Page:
Tag Archives: Elizabeth Syson

I’m Moving!

I’m really excited about my new blog! I’m no longer updating this one, so please head on over to elizabethsyson.wordpress.com and hit that lovely “follow” button to keep hearing about my adventures.
I’ve got a countdown until my departure for Rwanda, and I hope you’ll come along as I join the Peace Corps and dive into teaching English!


Inkwell Poetry

I’ve taken to journaling with pen and ink.

I’m not talking a BIC stick; I’m talking wooden shaft, removable nibs, and a cute little inkwell with Jane Austen’s profile on it. (Okay, I admit it, I bought it in a gift shop.)

One morning, partly out of guilt for having used the set so rarely after buying it, I settled with my journal and my pen and ink, and somehow I fell in love with the medium.

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It’s slow. It’s unforgiving. It’s demanding. My usual hurried scrawl is impossible, but no matter how careful I am, my painstaking letters come out wobbly and uneven.

All things considered, I should hate it.

Yet, somehow, it soothes me. It slows me down, lets me think and breathe in between words. The rhythmic pauses to dip my nib in the inkwell force method and movement into what used to be an urgent, rushed process. Finding the precise angle best suited to my nib, like finding the precise angle best suited to my thoughts, takes practice and patience.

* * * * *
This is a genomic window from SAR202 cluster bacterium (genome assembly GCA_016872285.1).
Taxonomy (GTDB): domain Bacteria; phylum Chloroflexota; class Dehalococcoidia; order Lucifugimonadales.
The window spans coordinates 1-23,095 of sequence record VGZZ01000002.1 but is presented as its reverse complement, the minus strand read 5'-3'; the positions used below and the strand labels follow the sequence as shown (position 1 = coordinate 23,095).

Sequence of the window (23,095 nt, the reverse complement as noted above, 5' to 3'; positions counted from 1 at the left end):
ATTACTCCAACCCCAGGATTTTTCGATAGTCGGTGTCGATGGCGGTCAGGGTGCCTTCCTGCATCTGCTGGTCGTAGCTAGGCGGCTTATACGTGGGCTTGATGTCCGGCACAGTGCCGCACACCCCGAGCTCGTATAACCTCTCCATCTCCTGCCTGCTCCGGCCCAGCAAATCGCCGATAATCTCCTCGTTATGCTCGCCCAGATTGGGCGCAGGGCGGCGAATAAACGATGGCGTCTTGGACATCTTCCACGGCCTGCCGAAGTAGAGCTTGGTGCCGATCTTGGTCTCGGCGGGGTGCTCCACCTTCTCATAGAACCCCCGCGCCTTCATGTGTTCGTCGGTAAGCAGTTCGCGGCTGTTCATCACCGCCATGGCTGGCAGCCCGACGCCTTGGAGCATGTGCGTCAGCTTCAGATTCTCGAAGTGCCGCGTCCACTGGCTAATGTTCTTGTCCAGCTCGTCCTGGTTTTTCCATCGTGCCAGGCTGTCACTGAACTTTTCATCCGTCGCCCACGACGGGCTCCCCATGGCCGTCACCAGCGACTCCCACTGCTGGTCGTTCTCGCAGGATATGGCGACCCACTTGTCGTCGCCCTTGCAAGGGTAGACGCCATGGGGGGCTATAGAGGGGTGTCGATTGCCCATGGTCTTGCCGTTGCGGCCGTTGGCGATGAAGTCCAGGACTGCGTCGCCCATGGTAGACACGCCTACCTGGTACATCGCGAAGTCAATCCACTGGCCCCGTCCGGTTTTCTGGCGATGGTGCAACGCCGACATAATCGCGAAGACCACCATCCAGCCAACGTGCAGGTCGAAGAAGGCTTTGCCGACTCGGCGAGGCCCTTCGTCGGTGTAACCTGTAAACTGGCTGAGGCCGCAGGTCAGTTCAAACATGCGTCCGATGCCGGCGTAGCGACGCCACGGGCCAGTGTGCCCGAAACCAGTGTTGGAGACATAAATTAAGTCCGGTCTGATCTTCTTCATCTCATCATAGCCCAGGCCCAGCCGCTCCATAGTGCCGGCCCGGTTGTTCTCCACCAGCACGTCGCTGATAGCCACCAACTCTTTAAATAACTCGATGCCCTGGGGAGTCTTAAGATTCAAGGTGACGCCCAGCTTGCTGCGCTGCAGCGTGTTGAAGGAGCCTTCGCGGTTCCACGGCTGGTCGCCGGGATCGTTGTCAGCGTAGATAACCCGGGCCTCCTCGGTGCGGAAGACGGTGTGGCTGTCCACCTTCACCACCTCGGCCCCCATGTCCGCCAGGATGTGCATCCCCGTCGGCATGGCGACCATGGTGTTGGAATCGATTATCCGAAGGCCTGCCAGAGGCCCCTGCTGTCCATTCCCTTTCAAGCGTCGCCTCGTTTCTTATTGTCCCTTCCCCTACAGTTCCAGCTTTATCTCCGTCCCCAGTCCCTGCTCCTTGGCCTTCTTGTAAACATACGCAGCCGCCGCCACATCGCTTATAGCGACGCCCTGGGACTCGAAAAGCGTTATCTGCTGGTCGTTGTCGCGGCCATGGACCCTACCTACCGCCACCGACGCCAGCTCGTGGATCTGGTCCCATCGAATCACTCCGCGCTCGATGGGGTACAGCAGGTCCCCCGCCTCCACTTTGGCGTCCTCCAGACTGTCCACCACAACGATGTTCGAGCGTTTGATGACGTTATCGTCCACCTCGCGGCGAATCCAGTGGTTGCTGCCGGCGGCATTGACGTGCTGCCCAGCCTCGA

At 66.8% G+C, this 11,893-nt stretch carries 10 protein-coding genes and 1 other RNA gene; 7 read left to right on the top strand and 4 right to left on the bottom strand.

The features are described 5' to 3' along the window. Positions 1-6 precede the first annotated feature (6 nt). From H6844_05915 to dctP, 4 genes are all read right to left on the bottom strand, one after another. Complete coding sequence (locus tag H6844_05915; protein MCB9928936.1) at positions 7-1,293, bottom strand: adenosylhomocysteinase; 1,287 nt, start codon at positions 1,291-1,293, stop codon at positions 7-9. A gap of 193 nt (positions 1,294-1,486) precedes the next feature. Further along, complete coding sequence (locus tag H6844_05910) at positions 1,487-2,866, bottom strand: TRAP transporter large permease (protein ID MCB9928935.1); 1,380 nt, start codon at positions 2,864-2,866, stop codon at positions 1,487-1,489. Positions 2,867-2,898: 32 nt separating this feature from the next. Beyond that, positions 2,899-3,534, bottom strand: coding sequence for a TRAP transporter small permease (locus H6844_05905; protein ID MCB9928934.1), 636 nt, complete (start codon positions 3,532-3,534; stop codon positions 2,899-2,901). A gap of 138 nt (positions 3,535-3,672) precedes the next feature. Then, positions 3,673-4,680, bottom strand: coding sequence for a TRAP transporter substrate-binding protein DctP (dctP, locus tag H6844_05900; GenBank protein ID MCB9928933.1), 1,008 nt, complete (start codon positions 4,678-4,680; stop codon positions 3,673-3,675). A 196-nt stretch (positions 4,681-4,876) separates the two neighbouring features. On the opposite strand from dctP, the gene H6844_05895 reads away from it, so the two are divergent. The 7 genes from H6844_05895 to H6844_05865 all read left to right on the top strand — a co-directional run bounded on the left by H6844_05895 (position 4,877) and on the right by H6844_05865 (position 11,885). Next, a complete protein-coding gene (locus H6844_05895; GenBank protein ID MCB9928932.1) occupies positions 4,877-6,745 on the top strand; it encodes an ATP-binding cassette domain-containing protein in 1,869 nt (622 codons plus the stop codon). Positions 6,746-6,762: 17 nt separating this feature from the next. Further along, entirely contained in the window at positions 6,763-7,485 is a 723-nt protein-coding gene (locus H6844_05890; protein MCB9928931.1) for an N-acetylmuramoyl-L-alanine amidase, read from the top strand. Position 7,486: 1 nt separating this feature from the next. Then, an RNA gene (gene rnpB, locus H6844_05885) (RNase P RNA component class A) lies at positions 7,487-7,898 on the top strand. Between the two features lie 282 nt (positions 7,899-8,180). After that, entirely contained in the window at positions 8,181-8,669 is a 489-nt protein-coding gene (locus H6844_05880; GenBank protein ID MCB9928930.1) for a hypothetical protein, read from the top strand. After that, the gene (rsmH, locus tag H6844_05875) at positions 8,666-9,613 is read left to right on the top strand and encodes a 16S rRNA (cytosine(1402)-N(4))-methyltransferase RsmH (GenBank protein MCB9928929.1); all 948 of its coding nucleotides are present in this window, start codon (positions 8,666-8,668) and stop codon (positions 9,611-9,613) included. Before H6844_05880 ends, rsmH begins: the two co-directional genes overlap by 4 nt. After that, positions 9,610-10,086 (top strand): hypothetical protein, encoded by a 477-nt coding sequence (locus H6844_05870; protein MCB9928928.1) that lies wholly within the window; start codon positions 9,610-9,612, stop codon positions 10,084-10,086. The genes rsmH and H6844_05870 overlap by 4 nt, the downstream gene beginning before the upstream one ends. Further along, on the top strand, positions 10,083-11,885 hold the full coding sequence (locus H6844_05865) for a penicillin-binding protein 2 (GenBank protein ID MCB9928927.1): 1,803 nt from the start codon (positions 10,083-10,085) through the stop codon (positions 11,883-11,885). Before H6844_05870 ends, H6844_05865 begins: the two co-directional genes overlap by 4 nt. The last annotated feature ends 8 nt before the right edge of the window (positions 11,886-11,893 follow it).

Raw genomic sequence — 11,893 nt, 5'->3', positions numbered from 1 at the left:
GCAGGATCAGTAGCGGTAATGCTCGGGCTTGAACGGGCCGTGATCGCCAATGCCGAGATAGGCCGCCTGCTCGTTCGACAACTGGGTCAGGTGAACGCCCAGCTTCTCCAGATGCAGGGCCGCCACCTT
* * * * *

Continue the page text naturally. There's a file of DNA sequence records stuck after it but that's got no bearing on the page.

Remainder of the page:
I love today’s culture: retro is in, and following fads is out (an irony that can twist your brain into knots if you think about it too long). You can wear anything you want and be in style. New home decor is as easy (and cheap!) as picking up broken windows or discarded bottles while yard sale shopping.

And record players are popular once more, as evidenced by the gleaming Crosley turntable on the coffee table across from me.

In an era when you can fit weeks’ worth of music on a pocket-sized device, why are people returning to a device as inconvenient and limited as a record player? It’s huge. It’s heavy. You have to flip the record over every fifteen minutes or so, and you can only listen to one album at a time—none of the “shuffle all” freedom of, say, an iPod.

So why, I asked myself as I set Simon and Garfunkel spinning, would I rather switch on a record player?